Julia C. Spring

Compassion in Healthcare 2018 Essay Contest - Third Place


The only part of my body Dr. Prout ever examined was my ears. He pierced them rapidly, quoting Blake: “Neither mortal hand nor EYE [right ear] can frame thy fearful symmeTRY [left ear].” He made me laugh and also made me feel that before long I would be a young woman back out in the world, maybe even dating again.

Two months before the ear-piercing, in January 1967, when I arrived at Stillman Infirmary, Harvard University, he was one of the many doctors and other staff who came to introduce themselves and assess my condition. He was the only person who actually eased his middle-aged, tall—6'5”—frame into an arm chair and talked with me casually for fifteen minutes or so.

I had just been transferred from Misericordia Hospital in the Bronx after a T11-L1 spinal cord injury in an October car accident, followed by emergency laminectomy and fusion. Until early January I had been in a full body cast, 25 pounds worth. Now I wore a Taylor brace with a Knight extension (complete with pink garters) though I was not yet walking. At least I could finally wipe myself.

Stillman and its staff were wonderful. At that time the infirmary had a full-service inpatient unit where sometimes students were transported directly from hospital recovery rooms. The head of physical therapy, who usually dealt with more minor ambulatory conditions, said he would arrange his schedule to spend three or four hours with me daily. If I needed something—the one electric hospital bed on the unit, for example—it appeared.

It also felt luxurious. The food was good (hot was hot and cold was cold). Nobody seemed to limit the number of my visitors or how long they stayed. I was awakened daily not by vitals and crashing bedpans but by an aide quietly opening the curtains sometime after 7am.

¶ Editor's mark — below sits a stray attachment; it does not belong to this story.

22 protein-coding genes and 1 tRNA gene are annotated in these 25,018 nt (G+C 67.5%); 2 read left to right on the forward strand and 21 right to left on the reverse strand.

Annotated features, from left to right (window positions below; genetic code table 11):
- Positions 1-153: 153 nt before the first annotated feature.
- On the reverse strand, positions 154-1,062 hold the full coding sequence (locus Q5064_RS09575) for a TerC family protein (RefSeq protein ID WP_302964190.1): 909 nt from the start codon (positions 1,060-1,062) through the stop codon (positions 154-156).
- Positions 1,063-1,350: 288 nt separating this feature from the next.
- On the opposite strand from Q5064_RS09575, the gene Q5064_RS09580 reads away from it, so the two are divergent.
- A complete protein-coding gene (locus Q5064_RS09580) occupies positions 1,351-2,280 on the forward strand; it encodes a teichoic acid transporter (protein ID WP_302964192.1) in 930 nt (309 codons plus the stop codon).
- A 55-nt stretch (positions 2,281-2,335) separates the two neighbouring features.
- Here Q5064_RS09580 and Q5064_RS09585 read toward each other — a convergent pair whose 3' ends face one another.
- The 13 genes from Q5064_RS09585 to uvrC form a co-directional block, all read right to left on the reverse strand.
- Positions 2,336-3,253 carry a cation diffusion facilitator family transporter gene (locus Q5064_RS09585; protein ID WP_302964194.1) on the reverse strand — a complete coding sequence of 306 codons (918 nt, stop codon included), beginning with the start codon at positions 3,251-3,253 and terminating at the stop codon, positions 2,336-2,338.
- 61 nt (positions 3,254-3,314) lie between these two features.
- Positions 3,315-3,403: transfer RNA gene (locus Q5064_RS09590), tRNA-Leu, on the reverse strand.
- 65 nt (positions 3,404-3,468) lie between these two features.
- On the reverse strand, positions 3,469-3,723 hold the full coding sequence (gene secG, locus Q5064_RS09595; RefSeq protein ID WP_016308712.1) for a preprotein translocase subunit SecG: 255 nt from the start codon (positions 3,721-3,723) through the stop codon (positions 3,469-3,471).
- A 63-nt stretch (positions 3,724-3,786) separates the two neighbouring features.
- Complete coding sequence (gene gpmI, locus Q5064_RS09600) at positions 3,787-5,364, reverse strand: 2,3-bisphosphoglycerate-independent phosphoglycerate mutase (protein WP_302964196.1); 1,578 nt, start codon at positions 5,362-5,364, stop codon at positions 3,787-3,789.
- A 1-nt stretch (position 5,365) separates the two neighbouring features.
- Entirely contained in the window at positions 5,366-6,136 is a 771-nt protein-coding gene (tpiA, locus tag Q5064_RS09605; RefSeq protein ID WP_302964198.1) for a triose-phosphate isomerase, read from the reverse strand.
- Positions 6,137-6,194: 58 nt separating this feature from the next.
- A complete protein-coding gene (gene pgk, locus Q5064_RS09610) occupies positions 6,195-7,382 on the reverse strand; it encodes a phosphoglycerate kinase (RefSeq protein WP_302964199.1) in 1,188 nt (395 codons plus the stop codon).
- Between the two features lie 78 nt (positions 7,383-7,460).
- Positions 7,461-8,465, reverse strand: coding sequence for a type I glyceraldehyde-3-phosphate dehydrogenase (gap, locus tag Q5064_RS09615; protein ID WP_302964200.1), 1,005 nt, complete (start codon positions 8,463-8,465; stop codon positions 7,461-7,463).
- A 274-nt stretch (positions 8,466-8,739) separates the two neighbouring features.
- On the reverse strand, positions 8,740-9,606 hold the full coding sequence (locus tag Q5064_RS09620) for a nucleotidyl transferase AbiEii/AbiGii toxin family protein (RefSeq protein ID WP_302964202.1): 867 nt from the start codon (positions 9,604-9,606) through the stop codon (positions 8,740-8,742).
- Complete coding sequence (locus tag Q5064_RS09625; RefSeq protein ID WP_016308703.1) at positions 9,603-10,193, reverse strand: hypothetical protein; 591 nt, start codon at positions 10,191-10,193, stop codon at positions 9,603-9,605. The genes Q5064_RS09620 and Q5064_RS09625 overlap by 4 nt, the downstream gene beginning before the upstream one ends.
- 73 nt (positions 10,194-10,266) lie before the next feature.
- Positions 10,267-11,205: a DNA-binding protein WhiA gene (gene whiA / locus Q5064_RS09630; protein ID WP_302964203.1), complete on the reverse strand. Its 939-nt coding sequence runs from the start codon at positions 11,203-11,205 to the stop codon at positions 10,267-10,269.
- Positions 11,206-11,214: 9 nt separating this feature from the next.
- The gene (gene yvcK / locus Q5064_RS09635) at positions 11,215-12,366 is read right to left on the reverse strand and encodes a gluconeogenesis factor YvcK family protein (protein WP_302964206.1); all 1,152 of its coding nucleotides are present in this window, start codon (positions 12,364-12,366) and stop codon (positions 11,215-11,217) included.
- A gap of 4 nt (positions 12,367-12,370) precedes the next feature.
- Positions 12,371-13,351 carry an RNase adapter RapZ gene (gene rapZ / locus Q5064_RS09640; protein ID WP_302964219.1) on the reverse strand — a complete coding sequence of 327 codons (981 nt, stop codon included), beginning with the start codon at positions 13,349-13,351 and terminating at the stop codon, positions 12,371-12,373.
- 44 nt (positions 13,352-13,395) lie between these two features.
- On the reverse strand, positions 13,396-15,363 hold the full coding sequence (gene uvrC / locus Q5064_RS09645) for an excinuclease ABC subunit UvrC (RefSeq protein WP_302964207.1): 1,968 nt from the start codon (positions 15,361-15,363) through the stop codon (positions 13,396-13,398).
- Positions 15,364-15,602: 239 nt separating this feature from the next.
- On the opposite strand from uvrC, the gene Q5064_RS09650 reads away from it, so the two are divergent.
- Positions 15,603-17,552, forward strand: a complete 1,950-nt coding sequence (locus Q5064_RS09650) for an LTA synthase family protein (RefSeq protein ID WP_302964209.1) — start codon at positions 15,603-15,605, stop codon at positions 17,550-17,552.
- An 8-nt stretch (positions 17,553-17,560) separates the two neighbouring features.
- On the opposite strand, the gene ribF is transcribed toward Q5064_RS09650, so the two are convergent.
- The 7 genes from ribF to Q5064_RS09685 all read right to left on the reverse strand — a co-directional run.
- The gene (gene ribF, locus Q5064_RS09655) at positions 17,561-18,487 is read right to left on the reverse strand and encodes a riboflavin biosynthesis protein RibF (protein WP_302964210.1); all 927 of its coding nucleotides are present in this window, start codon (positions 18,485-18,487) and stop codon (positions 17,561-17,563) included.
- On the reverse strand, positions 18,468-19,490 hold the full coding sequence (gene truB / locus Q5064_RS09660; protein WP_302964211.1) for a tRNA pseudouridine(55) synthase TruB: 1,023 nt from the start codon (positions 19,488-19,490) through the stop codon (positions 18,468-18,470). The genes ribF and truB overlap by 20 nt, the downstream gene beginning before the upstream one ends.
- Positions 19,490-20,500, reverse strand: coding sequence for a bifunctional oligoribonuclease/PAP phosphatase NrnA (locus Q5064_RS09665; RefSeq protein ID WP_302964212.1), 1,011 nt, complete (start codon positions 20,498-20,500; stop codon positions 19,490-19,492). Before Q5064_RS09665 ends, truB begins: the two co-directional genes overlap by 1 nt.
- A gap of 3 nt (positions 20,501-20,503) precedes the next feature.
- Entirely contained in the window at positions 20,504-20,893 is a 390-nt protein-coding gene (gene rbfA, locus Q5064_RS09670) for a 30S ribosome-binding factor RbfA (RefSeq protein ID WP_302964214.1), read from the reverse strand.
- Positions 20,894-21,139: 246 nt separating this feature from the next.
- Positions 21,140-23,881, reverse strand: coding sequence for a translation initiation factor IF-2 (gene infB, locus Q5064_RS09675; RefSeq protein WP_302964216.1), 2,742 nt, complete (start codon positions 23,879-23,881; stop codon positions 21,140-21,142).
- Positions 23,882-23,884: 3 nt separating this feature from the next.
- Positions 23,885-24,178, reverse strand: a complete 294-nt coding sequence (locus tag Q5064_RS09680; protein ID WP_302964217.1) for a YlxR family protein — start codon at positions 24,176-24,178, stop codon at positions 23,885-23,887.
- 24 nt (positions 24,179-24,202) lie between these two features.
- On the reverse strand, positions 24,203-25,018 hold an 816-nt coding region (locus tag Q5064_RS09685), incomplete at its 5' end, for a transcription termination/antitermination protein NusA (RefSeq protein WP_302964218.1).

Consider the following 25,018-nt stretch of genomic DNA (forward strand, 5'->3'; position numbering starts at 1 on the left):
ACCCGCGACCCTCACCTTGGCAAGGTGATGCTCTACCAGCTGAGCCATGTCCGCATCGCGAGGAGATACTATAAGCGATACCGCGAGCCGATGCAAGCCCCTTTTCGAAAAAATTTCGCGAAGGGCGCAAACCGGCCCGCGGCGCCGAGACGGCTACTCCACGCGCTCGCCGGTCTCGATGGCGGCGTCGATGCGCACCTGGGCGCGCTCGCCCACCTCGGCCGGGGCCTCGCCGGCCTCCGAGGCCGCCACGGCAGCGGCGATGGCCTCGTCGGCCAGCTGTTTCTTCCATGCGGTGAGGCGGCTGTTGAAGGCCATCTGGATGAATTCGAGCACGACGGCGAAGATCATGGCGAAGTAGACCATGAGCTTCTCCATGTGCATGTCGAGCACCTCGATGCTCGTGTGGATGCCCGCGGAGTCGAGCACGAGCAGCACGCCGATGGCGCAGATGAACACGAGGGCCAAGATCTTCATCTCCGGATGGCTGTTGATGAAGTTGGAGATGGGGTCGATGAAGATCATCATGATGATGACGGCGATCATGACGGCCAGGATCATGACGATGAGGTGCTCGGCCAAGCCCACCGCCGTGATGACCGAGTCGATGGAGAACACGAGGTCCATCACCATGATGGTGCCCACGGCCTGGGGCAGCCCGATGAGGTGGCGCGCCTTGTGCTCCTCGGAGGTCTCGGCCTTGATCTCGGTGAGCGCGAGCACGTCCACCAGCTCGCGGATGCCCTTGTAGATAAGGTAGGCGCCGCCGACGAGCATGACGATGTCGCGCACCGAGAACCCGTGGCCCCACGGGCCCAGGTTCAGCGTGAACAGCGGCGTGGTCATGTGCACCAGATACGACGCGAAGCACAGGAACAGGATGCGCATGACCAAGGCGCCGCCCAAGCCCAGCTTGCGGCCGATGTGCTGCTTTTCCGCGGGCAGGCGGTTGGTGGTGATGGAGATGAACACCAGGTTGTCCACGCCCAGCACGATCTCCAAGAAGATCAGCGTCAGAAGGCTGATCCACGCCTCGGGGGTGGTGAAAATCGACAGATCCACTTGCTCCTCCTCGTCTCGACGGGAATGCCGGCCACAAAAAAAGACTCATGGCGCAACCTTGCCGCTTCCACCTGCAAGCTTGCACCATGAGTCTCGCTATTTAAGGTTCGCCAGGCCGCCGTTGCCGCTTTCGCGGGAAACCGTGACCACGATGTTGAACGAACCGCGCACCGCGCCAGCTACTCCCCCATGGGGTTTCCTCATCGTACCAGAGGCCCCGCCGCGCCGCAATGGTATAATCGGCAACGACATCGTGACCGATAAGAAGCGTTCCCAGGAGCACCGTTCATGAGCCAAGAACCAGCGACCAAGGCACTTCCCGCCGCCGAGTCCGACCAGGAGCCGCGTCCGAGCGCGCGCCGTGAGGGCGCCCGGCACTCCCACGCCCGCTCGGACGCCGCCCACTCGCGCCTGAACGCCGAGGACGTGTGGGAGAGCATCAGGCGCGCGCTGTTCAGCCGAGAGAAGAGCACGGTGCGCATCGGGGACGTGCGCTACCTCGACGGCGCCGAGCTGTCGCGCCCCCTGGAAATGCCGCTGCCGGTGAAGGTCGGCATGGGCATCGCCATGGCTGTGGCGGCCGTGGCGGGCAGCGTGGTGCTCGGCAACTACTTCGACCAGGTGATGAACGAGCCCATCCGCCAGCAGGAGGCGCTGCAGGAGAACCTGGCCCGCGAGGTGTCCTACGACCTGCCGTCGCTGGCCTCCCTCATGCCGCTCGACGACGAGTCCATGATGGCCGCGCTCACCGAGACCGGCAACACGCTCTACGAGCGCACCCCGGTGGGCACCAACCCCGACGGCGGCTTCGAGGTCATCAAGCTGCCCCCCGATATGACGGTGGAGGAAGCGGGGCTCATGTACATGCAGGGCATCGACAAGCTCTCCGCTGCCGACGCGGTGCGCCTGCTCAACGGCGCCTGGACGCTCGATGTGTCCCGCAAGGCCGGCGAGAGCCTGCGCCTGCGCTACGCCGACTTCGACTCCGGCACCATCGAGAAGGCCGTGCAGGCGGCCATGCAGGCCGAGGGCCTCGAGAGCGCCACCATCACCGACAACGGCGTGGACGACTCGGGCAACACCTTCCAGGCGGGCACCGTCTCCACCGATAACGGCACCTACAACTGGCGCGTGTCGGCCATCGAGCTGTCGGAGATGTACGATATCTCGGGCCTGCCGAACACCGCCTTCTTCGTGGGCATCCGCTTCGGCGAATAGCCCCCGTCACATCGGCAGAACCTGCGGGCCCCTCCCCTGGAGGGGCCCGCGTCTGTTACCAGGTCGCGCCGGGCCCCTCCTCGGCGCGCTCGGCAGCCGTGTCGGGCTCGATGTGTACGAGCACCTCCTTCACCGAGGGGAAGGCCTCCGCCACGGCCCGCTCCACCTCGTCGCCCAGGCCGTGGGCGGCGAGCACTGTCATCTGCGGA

Even in that setting, Dr. Prout was special. I began to think of him as my morale doctor, though I don't think I ever said it out loud.

The move from the Bronx to Cambridge had been largely for my morale, in my view. A week earlier the Misericordia doctors had said I could start getting upright, then walking; a senior radiologist reviewed my x-rays and decided I couldn't for at least a few more weeks. My mood was lower than any time since the accident, although I kept at my physical therapy.

Long before the internet and cell phones, my mother managed to get the chief Misericordia neurosurgical resident on the line with the surgeon who headed orthopedics at both Mass General and Stillman. The latter convinced the former that I would get all the rehab I needed in the infirmary.

We hoped that a new evaluation would let me get on my feet sooner. It was also vitally important to me that I would see my friends from the Harvard/Radcliffe class of '67 often, because the infirmary was right in the middle of the Square.

Two days later, my mother and I were whisked north by ambulance at a speed that might have caused another accident.

I don't think Dr. Prout, who was the medical director of the infirmary, said why he was there, other than to greet me on my first day. But I was impressed by his sitting down, how relaxed he seemed, that he stayed awhile talking with me--not that I remember what we talked about. He began to come every day, letting me know ahead of time when he would not be able to.

Before long he told me that while in college he had been hospitalized for four months with osteomyelitis of the skull which had left a deep scar, a vertical furrow, running down the middle of his forehead. As a result he had gone into medicine, primary care, and had a particular interest in young people enduring lengthy hospitalization.